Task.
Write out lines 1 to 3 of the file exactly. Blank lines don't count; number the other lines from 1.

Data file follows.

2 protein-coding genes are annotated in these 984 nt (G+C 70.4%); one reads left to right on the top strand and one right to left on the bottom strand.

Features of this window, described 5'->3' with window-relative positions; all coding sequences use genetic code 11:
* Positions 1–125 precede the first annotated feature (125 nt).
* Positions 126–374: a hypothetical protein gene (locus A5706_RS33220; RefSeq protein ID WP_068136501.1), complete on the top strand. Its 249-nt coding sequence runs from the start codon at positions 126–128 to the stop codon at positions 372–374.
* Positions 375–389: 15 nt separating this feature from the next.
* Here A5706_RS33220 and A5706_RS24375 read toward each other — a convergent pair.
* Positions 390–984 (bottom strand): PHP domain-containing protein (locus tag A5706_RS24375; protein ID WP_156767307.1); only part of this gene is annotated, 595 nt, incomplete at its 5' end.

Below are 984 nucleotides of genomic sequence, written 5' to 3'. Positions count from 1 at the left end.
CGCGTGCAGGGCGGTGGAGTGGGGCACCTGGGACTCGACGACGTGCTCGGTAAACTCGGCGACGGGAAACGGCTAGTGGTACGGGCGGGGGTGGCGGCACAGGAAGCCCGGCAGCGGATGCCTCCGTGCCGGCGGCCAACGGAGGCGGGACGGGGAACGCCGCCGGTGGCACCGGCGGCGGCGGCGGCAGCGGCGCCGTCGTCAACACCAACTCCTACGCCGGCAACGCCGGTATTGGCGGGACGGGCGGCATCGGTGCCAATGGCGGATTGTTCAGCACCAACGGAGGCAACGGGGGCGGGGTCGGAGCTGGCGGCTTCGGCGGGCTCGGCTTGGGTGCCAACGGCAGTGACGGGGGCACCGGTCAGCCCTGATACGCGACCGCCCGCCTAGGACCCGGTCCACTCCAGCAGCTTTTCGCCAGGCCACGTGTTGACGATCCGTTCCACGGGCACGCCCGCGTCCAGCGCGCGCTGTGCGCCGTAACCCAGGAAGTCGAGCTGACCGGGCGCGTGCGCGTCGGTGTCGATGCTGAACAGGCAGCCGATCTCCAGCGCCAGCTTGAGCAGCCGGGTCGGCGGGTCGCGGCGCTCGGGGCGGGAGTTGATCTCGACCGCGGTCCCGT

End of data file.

2 protein-coding genes are annotated in these 984 nt (G+C 70.4%); one reads left to right on the top strand and one right to left on the bottom strand.

Features of this window, described 5'->3' with window-relative positions; all coding sequences use genetic code 11:
* Positions 1–125 precede the first annotated feature (125 nt).